Bhangar, Muhammad Iqbal (1979)
Homolytic pathways to aromatic bromo-compounds.
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The reactions of some polybromoanilines with pentyl nitrite in benzene at 80° has been studied. 2,3,4,5,6-Pentabromobiphenyl was prepared by this method and also by the Ullmann reaction between iodobenzene, pentabromoiodobenzene, and copper powder. The yield of biaryl formed from homolytic arylation of benzene decreases as o-bromoaniline, 2,4,6-tribromoaniline or pentabromoaniline are the sources of the aryl radicals. This decrease is paralleled by an increase in the yield of the benzene derivative arising from the formal protodeamination of the parent aniline derivative. Evidence was also found of a heterolytic reaction accompanying the main homolytic arylation reaction which gives hexabromobenzene as a side-product in the reaction of pentabromoaniline and pentyl nitrite in benzene.
Photochemical bromination reactions of some benzene derivatives, using molecular bromine as the source of bromine atoms, were performed. Both nuclear addition and nuclear substitution products were formed, the relative amounts of which vary with the benzene derivative since both polar and steric factors influence these reactions. However, it was found that the ratio of nuclear substitution to nuclear addition increased with increase in temperature from ca. 25 to ca. 50°. Evidence (i.e. the photochemical decomposition of benzene hexabromide and of 1,2,3,4,5,6-hexabromochlorocyclohexane to give some di-halo-arenes) was adduced which suggests an addition-elimination mechanism as an interpretation of the formation of bromo-arenes in the photochemical bromination of benzene derivatives. Direct abstraction of hydrogen from a species such as C6H6Br· seems unlikely by Br 2 on thermochemical grounds, but possible by Br· or by a photochemically excited species Br2*. Partial rate factors for free radical bromination of biphenyl have been determined and discussed, although it is unlikely that they are capable of simple interpretation. The isomer distribution of bromo-arenes found here was quite different from the corresponding ratio reported for heterolytic reactions. The meta-positions of certain benzene derivatives, which are deactivated towards electrophiles in ionic reactions, were found to be readily attacked by bromine atoms.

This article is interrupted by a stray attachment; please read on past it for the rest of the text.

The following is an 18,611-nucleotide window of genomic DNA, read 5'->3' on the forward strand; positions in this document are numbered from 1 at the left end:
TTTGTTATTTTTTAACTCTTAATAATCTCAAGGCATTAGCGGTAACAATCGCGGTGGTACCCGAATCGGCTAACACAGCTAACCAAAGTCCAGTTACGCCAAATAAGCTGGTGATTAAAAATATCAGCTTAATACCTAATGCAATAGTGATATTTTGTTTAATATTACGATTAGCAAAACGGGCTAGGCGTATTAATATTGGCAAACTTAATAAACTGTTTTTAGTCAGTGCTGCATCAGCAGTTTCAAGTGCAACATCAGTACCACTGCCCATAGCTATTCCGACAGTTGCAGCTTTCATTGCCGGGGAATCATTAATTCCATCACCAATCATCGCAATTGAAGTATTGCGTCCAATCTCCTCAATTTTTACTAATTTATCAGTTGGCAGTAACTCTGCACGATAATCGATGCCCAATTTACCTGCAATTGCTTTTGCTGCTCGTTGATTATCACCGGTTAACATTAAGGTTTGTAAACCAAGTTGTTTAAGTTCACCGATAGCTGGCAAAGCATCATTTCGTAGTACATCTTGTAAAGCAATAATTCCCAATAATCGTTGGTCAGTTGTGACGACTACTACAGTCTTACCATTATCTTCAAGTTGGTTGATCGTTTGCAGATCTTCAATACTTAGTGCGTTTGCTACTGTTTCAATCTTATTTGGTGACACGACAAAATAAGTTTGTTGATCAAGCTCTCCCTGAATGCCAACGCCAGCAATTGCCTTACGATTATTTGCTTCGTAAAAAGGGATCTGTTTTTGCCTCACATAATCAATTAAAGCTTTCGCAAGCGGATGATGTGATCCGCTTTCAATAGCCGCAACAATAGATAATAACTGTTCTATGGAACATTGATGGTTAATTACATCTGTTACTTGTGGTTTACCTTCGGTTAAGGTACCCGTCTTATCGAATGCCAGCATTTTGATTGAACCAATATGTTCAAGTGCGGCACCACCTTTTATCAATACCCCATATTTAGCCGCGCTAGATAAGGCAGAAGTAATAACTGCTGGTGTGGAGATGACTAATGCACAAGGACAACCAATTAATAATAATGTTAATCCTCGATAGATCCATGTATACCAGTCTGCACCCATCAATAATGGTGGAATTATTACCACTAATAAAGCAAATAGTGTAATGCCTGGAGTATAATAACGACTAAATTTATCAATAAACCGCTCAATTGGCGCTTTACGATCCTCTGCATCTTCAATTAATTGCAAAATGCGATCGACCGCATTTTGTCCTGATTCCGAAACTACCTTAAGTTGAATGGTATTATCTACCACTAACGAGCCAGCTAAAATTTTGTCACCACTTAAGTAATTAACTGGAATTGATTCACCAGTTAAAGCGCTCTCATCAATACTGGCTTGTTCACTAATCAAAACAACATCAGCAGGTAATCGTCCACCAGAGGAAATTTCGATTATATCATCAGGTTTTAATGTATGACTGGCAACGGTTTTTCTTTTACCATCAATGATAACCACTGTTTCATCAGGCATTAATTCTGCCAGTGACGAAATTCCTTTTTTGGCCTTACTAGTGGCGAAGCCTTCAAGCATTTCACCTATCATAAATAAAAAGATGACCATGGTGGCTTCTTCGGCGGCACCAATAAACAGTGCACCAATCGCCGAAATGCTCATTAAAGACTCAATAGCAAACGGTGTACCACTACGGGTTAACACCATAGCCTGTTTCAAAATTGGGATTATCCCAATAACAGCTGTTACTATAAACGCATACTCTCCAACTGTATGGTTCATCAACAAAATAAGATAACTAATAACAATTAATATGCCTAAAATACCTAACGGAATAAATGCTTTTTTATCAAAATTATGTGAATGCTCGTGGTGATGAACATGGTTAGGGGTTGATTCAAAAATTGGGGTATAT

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Institution: University of London, Bedford College (United Kingdom).